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Half of all people carry ‘gay genes’, study finds

By Fabio Crispim

There has always been a debate over ‘gay genes’ and if they actually exist. However, new research has suggested that around half of all people could be carrying ‘gay genes’ that are passed through generations and influence sexuality.

Science Daily notes that the genes have “helped homosexuality be present among humans throughout history and in all cultures”, despite the fact that LGBT people are statistically less likely to have offspring.

Giorgi Chaladze, from the Ilia State University in Georgia, published his findings in the journal, Archives of Sexual Behavior. In the report, he used a computational model to look at the influence of genes and heredity on homosexuality.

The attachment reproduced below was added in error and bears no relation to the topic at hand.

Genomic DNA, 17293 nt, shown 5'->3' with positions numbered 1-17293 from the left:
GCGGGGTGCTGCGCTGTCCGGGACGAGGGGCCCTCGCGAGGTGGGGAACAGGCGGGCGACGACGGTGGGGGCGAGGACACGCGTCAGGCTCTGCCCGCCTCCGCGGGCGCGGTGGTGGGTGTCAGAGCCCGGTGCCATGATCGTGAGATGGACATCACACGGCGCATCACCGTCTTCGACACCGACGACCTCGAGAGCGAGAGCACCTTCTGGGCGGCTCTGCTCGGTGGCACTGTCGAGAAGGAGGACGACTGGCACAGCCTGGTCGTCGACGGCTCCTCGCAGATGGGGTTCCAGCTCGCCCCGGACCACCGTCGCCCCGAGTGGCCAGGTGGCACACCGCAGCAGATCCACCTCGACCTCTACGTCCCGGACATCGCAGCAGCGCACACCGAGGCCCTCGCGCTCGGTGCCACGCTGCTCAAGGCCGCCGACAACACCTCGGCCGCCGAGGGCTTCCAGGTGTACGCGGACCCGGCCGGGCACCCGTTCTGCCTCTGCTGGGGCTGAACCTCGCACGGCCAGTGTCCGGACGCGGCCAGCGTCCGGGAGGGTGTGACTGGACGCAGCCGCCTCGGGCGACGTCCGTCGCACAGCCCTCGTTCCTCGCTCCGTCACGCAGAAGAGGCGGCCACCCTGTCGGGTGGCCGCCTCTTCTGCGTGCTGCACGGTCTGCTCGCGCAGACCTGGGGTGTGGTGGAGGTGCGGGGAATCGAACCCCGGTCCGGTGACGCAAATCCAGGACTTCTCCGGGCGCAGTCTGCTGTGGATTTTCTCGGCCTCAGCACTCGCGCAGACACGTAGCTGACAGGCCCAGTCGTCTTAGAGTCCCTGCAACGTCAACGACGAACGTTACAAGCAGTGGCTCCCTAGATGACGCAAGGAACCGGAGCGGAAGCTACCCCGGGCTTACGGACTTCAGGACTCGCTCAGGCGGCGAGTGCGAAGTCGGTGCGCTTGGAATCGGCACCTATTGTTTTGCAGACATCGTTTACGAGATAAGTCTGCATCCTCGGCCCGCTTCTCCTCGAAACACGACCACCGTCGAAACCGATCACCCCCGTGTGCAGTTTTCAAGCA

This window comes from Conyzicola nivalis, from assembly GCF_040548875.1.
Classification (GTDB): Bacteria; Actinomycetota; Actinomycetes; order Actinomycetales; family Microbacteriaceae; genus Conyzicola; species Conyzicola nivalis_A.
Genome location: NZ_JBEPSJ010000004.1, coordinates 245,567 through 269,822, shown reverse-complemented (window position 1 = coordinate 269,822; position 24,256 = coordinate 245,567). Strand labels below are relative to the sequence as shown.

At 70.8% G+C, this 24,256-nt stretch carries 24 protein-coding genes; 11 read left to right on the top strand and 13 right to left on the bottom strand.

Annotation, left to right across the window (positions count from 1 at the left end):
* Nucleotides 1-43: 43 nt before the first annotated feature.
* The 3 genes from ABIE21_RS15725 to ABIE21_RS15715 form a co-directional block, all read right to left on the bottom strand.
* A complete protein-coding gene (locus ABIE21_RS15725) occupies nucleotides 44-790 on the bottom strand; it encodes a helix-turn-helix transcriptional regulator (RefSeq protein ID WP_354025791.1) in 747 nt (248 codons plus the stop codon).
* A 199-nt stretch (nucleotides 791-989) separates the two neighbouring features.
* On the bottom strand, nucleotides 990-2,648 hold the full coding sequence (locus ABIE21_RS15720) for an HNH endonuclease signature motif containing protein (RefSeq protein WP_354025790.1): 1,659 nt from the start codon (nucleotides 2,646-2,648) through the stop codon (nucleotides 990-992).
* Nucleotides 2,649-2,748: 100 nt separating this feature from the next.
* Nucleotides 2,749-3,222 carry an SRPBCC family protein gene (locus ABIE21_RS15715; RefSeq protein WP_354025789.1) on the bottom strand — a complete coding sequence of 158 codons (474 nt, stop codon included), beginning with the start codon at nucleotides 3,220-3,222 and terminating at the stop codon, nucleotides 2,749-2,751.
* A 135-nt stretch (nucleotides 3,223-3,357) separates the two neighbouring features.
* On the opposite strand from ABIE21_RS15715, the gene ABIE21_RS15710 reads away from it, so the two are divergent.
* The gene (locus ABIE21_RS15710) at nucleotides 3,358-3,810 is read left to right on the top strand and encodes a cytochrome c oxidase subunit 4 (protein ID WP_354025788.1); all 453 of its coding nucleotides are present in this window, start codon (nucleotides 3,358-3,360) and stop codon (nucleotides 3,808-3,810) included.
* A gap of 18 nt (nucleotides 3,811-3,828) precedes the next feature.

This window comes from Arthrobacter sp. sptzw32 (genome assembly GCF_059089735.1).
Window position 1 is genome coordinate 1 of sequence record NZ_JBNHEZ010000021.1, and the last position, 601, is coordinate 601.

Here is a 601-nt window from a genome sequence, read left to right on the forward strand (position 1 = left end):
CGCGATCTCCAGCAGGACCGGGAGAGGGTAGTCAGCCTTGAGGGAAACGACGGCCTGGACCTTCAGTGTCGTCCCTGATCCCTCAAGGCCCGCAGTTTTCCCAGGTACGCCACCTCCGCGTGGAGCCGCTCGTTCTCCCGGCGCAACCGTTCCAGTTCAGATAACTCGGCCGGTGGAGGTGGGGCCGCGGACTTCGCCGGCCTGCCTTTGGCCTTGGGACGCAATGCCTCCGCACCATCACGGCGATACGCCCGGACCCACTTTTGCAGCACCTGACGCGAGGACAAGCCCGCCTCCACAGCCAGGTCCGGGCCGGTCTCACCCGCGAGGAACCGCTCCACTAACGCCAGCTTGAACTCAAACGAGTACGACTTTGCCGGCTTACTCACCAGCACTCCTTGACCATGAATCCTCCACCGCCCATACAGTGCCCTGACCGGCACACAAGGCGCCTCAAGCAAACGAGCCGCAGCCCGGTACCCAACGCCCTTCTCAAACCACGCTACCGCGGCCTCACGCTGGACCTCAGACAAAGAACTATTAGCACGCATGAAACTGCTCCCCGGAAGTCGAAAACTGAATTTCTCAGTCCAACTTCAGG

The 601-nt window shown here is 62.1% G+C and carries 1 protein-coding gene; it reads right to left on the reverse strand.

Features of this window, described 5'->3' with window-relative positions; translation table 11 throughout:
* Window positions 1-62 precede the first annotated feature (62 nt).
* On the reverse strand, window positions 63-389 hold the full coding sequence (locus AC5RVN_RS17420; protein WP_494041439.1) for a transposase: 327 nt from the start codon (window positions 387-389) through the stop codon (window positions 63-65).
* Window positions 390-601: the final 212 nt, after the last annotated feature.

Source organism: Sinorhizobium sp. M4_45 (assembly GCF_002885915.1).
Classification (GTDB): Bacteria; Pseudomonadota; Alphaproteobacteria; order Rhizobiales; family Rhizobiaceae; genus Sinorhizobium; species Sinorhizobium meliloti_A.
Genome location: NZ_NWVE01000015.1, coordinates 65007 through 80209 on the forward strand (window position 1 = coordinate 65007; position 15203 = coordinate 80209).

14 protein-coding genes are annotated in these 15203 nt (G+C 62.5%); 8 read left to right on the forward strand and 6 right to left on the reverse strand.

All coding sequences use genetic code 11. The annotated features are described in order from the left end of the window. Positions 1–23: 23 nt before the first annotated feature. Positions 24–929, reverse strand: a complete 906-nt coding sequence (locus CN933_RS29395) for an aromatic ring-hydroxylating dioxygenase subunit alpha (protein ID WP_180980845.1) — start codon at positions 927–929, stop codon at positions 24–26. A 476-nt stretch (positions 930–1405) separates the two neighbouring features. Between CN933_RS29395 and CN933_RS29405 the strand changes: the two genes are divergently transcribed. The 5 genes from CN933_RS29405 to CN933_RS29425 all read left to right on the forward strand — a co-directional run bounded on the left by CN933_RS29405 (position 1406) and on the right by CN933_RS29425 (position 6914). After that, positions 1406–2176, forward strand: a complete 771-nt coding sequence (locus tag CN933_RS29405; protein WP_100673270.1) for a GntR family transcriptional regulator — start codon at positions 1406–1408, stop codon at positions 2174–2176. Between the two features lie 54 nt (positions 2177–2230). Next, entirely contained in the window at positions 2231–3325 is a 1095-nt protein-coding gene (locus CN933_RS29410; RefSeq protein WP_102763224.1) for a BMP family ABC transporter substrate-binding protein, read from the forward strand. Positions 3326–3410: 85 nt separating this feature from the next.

The report states that despite homosexual men having “five times fewer children” than straight men,  it is their female relatives who carry and pass on the genes.

According to Chaladze’s calculations, male homosexuality can be maintained in populations if half of males and just over half of females carry the genes which are often associated with male homosexuality.

Chaladze has said that the trend of female family members having more children can help “explain the persistence of homosexuality, if we consider that those males who have such genes are not always homosexual.”

Heterosexual men can also be carriers of the gene and explains why the number of men who report to having any same-sex sexual behaviour or same-sex attraction are “much higher than estimates of those who self-identify as homosexual or bisexual.”

Chaladze adds that “non-homosexual male carriers might sometimes manifest interest in homosexual behaviour without having a homosexual identity.”

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